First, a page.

‘Initial D’ cafe opening in Geylang on V-Day 2023

'Initial D' cafe opening in Geylang on V-Day 2023

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Situated along Sims Avenue in Geylang, lies a small building that shall henceforth serve as a faithful homage to a generation of racers and manga-readers.

If rising rentals and change in land use here do not do it in.

Fujiwara Tofu Concept Shop Singapore is a bistro largely based on the manga and anime, “Initial D”.

Growing up playing the “Initial D” driving game at Timezone, and being a bona fide fan of all things automobile, this writer just had to check the shop out.

First glance

The shop was surprisingly easy to find, being the odd one out amongst the row of shops along the busy stretch of Sims Avenue.

A large patio and a parking space beside it screams “Instagram time”.

I was assured by the owner, Charwin Tan, 39, that a replica of the iconic Toyota Sprinter Trueno AE86 will be parked outside the shop permanently once the shop has officially opened.


The car was donated by several local car enthusiasts.

Charwin said the car community in Singapore played a big part in seeing to this project, and he wished to transform the space into a place for car enthusiasts and fans of the series to chill and hang out.

The owner explained that the parking space beside the small shop is a public parking space shared by the tenants around the area.

But as the shop opens from the evening to the wee hours of the morning, he foresees the space being available for public use.

In addition to the indoor dining area, the shop’s side hosts a small al fresco dining area, which draws inspiration from American-style garages.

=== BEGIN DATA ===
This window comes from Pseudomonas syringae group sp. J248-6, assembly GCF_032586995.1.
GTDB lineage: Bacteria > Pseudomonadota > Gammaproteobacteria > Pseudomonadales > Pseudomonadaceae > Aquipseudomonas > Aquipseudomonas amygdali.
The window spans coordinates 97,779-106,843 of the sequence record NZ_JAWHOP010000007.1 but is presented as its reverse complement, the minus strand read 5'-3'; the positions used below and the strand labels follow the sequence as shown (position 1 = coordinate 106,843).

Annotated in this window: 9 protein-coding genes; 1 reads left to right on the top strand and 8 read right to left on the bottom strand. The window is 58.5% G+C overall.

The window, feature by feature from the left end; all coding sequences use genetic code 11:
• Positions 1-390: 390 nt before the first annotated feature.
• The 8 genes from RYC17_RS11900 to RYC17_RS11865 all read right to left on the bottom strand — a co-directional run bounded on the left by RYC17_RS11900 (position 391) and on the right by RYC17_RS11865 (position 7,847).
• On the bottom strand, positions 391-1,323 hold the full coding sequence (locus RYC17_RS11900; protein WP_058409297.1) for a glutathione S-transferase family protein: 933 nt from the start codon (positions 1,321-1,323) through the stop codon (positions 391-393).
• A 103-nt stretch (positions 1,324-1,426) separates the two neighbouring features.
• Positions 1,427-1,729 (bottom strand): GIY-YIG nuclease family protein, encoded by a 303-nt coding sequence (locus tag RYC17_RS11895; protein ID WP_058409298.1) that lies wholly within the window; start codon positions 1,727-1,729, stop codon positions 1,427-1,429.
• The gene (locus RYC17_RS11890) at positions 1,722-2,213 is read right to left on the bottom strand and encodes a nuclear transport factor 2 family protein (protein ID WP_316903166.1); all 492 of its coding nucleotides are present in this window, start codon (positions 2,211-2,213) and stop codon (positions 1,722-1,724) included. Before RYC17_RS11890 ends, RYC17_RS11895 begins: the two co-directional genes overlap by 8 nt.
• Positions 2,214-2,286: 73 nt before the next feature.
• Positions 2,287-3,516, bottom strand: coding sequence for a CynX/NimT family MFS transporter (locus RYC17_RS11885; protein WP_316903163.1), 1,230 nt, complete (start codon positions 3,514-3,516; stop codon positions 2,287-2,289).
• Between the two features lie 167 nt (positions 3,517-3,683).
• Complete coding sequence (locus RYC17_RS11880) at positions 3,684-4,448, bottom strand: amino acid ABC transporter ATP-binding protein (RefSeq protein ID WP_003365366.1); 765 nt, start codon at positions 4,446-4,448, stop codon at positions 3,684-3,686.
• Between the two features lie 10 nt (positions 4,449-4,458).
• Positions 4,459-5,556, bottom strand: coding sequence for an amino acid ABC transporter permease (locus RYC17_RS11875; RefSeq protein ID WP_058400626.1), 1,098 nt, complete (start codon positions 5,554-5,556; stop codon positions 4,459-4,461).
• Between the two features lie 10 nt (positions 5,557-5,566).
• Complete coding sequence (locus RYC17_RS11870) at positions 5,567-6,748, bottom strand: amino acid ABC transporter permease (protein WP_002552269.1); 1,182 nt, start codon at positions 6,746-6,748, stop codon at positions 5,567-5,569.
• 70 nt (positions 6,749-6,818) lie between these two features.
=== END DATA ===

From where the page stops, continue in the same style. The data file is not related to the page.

Shop opens from 6pm to 2am

The shop opens from Tuesday to Sunday, from 6pm to 2am.

The reason behind the peculiar opening hours, Charwin explained, is that he and his wife initially planned to work in the day and run the shop at night.

However, Charwin eventually left his job of five years at Carousell to commit to his dream fully, saying that he wanted to try something new with his wife, Su Wen, 34.

Both of them envisioned the space to be a community-centric area, where one can go and grab a beer and snack after work.

But what they did not expect was the warm reception they have received so far, from not just the car community, but by common folk too.

“Within 15 minutes of putting up the signboard, there was almost an accident outside because people who drove by wanted to see the place,” Charwin chuckled.

Local artists contributed to the interior

The interior of the shop, while tiny, felt lit due to the art on the walls.

The artwork put up were designed by Charwin’s niece, and features manga-style drawings.

Charwin was immensely appreciative to the local artists who collaborated with him on the shop.

The shop will also sell “Initial D” related merchandise, such as t-shirts, some of which were designed by Charwin himself.

A couple of items were on display, including a collection of “Initial D” manga, and small models of the cars in the manga.

The sitting area, while limited — 20 pax indoors — felt quaint and cozy.

The seats face the car park, so that patrons can catch a glimpse of potential cool cars parked outside.

The outdoor seating area, which can accommodate up to 20px, will be used for events.

Owes it to the global car community

Charwin’s fascination with the series burgeoned in his teens, when he was first exposed to the titular manga series.